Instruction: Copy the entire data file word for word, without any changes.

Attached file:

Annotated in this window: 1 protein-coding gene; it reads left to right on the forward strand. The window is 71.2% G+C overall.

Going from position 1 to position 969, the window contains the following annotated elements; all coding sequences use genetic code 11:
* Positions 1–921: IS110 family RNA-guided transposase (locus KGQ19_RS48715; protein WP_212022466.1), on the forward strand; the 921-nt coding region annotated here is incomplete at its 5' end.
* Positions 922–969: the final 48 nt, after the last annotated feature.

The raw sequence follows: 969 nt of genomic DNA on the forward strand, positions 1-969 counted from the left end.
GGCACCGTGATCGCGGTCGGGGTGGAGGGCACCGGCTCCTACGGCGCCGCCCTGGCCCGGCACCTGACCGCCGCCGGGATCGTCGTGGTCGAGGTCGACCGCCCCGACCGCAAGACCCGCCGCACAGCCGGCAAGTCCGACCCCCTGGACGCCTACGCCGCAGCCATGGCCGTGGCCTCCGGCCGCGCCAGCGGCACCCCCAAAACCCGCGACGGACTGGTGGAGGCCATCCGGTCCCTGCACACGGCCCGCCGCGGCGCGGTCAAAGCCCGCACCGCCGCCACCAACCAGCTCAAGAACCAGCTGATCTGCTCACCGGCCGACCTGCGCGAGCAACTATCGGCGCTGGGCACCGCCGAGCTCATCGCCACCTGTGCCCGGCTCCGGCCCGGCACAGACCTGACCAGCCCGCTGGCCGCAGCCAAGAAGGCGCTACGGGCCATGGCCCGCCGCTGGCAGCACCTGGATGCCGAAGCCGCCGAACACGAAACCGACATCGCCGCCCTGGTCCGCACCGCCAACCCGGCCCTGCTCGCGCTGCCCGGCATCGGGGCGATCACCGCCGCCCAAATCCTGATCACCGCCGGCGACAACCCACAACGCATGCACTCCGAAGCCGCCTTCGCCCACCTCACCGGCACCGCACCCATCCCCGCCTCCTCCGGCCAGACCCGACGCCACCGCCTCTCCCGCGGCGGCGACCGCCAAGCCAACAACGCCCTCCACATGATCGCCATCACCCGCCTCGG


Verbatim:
Annotated in this window: 1 protein-coding gene; it reads left to right on the forward strand. The window is 71.2% G+C overall.

Going from position 1 to position 969, the window contains the following annotated elements; all coding sequences use genetic code 11:
* Positions 1–921: IS110 family RNA-guided transposase (locus KGQ19_RS48715; protein WP_212022466.1), on the forward strand; the 921-nt coding region annotated here is incomplete at its 5' end.
* Positions 922–969: the final 48 nt, after the last annotated feature.

The raw sequence follows: 969 nt of genomic DNA on the forward strand, positions 1-969 counted from the left end.
GGCACCGTGATCGCGGTCGGGGTGGAGGGCACCGGCTCCTACGGCGCCGCCCTGGCCCGGCACCTGACCGCCGCCGGGATCGTCGTGGTCGAGGTCGACCGCCCCGACCGCAAGACCCGCCGCACAGCCGGCAAGTCCGACCCCCTGGACGCCTACGCCGCAGCCATGGCCGTGGCCTCCGGCCGCGCCAGCGGCACCCCCAAAACCCGCGACGGACTGGTGGAGGCCATCCGGTCCCTGCACACGGCCCGCCGCGGCGCGGTCAAAGCCCGCACCGCCGCCACCAACCAGCTCAAGAACCAGCTGATCTGCTCACCGGCCGACCTGCGCGAGCAACTATCGGCGCTGGGCACCGCCGAGCTCATCGCCACCTGTGCCCGGCTCCGGCCCGGCACAGACCTGACCAGCCCGCTGGCCGCAGCCAAGAAGGCGCTACGGGCCATGGCCCGCCGCTGGCAGCACCTGGATGCCGAAGCCGCCGAACACGAAACCGACATCGCCGCCCTGGTCCGCACCGCCAACCCGGCCCTGCTCGCGCTGCCCGGCATCGGGGCGATCACCGCCGCCCAAATCCTGATCACCGCCGGCGACAACCCACAACGCATGCACTCCGAAGCCGCCTTCGCCCACCTCACCGGCACCGCACCCATCCCCGCCTCCTCCGGCCAGACCCGACGCCACCGCCTCTCCCGCGGCGGCGACCGCCAAGCCAACAACGCCCTCCACATGATCGCCATCACCCGCCTCGG